Contributed Photo: A Safford woman got scammed out of nearly $3,000 through a new take on an old check fraud scam.
By Jon Johnson
SAFFORD – A Safford woman was taken for nearly $3,000 recently after she fell victim to an old check fraud scheme with a new bend.
The scheme is the same in the end, a person sends a check to the recipient for goods or services and before the check clears somehow convinces the recipient to pay them back the entire amount or at least a portion.
According to a Safford Police report, a local catering business fell victim to the scam after being contracted to cater a wedding in California. The job was initially set up through the caterer’s Instagram account.
The victim reported receiving two checks for $1,200 and $1,435 to perform the service. The victim deposited the checks into her bank but then was notified by the “customer” in California that she had found a family friend to do the catering and wanted her money back.
The victim then used her debit card at Western Union to send the “customer” back her money, which she thought was safely deposited in her bank account. However, she was later contacted by the bank, which informed her that the checks were fraudulent and she would not credited for the amount deposited and would not be allowed a refund. The victim then attempted to stop payment through Western Union, but the money had already been paid.
Police advise online shoppers and sellers to be wary of such Internet scams and never send money back to someone until funds have cleared.
Ten things you can do to avoid fraud
1. Spot imposters. Scammers often pretend to be someone you trust, like a government official, a family member, a charity, or a company you do business with. Don’t send money or give out personal information in response to an unexpected request — whether it comes as a text, a phone call, or an email.
2. Do online searches. Type a company or product name into your favorite search engine with words like “review,” “complaint” or “scam.” Or search for a phrase that describes your situation, like “IRS call.” You can even search for phone numbers to see if other people have reported them as scams.
3. Don’t believe your caller ID. Technology makes it easy for scammers to fake caller ID information, so the name and number you see aren’t always real. If someone calls asking for money or personal information, hang up. If you think the caller might be telling the truth, call back to a number you know is genuine.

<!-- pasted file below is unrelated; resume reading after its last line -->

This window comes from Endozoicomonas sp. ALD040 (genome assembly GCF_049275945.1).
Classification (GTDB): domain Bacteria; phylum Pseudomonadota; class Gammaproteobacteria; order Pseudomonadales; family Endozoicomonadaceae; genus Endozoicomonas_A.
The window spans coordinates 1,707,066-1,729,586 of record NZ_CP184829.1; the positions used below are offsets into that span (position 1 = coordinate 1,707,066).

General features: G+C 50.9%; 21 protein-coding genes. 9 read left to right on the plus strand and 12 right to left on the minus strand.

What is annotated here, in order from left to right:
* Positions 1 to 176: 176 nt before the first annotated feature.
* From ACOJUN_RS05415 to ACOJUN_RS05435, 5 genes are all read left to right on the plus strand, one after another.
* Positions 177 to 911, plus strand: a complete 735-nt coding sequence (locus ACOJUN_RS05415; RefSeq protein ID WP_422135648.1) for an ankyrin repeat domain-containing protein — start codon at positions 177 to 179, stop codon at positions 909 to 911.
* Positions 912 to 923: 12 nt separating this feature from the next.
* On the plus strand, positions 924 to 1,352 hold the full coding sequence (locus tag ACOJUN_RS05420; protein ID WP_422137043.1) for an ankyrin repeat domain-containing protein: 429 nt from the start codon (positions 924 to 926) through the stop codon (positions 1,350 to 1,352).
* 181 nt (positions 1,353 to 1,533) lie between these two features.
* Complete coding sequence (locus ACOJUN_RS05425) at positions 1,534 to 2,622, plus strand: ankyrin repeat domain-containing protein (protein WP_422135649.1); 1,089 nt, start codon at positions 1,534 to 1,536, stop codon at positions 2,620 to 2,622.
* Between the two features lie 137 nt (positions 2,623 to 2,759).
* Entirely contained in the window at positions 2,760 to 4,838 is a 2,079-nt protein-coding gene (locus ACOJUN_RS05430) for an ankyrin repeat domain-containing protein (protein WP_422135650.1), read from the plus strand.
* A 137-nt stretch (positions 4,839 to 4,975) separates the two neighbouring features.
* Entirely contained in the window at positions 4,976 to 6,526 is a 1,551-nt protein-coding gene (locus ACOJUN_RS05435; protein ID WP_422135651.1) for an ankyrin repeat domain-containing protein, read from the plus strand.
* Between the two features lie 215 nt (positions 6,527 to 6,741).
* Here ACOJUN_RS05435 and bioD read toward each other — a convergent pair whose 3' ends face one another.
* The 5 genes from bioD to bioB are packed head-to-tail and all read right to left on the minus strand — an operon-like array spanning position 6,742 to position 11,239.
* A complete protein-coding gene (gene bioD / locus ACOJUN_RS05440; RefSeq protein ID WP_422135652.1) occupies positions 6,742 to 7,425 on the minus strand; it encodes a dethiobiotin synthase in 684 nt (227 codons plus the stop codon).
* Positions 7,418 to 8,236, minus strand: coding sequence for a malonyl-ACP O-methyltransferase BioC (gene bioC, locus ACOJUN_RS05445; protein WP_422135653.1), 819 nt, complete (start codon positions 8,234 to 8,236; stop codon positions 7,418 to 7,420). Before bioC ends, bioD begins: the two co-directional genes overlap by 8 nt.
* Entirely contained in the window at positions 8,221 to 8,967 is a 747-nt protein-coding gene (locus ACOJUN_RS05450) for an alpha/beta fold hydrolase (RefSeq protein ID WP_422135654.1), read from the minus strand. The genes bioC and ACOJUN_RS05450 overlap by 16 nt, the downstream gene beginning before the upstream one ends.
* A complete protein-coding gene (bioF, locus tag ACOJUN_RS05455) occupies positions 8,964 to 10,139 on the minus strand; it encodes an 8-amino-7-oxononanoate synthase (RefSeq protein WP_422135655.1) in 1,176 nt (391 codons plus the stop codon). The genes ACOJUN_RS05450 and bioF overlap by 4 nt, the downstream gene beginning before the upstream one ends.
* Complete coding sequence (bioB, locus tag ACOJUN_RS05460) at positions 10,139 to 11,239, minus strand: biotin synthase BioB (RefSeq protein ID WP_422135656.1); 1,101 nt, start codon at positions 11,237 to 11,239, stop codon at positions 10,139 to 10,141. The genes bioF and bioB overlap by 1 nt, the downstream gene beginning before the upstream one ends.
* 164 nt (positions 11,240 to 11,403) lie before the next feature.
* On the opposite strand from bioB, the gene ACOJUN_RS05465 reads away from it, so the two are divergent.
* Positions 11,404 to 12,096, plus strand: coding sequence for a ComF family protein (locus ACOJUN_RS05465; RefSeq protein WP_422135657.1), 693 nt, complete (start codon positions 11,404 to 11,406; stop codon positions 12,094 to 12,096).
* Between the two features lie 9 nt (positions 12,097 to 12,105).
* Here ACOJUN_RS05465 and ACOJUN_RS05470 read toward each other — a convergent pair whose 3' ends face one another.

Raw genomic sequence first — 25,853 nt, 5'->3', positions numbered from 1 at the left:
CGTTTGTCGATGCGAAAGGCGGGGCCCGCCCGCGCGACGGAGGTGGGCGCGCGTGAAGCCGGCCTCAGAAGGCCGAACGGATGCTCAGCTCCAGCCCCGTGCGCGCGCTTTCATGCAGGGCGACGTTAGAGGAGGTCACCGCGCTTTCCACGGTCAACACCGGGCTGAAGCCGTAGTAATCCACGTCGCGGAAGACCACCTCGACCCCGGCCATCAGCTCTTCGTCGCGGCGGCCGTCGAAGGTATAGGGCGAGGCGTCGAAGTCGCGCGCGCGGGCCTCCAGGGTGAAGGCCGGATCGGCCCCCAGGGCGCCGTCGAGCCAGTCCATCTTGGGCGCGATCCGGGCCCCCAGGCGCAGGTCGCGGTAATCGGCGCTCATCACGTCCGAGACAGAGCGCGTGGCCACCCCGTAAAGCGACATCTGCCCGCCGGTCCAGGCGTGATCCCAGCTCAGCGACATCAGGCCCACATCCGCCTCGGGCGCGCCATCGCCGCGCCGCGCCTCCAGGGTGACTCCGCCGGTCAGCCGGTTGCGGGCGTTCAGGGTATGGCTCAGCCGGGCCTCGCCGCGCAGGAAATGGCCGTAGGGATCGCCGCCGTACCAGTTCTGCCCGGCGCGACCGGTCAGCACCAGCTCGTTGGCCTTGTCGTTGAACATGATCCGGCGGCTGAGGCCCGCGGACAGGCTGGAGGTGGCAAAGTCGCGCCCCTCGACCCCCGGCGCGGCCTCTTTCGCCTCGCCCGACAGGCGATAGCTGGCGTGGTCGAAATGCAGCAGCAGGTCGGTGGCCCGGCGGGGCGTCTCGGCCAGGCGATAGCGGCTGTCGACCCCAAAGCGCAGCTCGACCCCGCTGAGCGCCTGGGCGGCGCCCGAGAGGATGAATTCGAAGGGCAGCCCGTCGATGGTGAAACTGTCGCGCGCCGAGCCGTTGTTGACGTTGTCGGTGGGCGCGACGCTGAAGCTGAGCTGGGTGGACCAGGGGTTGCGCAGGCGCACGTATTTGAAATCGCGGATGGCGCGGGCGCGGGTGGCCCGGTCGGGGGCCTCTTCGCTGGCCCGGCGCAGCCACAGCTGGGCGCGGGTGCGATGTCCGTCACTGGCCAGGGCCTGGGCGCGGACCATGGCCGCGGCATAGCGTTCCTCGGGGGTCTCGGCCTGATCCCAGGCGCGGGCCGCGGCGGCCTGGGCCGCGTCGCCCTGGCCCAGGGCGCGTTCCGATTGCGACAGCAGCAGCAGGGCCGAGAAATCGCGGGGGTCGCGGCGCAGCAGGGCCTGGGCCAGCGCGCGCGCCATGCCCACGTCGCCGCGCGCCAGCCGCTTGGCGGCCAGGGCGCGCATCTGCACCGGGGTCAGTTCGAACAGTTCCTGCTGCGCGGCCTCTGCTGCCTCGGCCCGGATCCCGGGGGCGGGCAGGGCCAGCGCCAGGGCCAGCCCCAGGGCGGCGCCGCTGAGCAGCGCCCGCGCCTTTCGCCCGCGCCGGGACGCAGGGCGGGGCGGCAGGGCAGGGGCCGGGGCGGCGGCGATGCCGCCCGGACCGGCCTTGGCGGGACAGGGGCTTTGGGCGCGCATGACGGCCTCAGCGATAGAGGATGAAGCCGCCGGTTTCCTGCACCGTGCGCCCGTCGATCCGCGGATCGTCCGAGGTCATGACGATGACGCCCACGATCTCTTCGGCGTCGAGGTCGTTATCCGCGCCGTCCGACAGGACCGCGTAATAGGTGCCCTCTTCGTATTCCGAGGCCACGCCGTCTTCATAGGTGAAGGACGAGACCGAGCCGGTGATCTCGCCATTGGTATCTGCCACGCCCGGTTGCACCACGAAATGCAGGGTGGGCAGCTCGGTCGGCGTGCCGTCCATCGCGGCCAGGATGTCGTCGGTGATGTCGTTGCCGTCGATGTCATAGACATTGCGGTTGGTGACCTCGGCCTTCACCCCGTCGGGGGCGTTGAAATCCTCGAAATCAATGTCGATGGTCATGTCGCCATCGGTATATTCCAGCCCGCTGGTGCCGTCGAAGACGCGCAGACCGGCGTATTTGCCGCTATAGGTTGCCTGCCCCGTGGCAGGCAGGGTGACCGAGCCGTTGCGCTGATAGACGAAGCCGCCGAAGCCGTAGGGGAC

4. Don’t pay upfront for a promise. Someone might ask you to pay in advance for things like debt relief, credit and loanoffers, mortgage assistance, or a job. They might even say you’ve won a prize, but first you have to pay taxes or fees. If you do, they will probably take the money and disappear.
5. Consider how you pay. Credit cards have significant fraud protection built in, but some payment methods don’t. Wiring money through services like Western Union or MoneyGram is risky because it’s nearly impossible to get your money back. That’s also true for reloadable cards like MoneyPak, Reloadit or Vanilla. Government offices and honest companies won’t require you to use these payment methods.
6. Talk to someone. Before you give up your money or personal information, talk to someone you trust. Con artists want you to make decisions in a hurry. They might even threaten you. Slow down, check out the story, do an online search, consult an expert — or just tell a friend.
7. Hang up on robocalls. If you answer the phone and hear a recorded sales pitch, hang up and report it to the FTC. These calls are illegal, and often the products are bogus. Don’t press 1 to speak to a person or to be taken off the list. That could lead to more calls.
8. Be skeptical about free trial offers. Some companies use free trials to sign you up for products and bill you every month until you cancel. Before you agree to a free trial, research the company and read the cancellation policy. And always review your monthly statements for charges you don’t recognize.
9. Don’t deposit a check and wire money back. By law, banks must make funds from deposited checks available within days, but uncovering a fake check can take weeks. If a check you deposit turns out to be a fake, you’re responsible for repaying the bank.
10. Sign up for free scam alerts from the FTC at ftc.gov/scams. Get the latest tips and advice about scams sent right to your inbox.
If you spot a scam, report it at ftc.gov/complaint. Your reports help the FTC and other law enforcement investigate scams and bring crooks to justice.
Source: Federal Trade Commission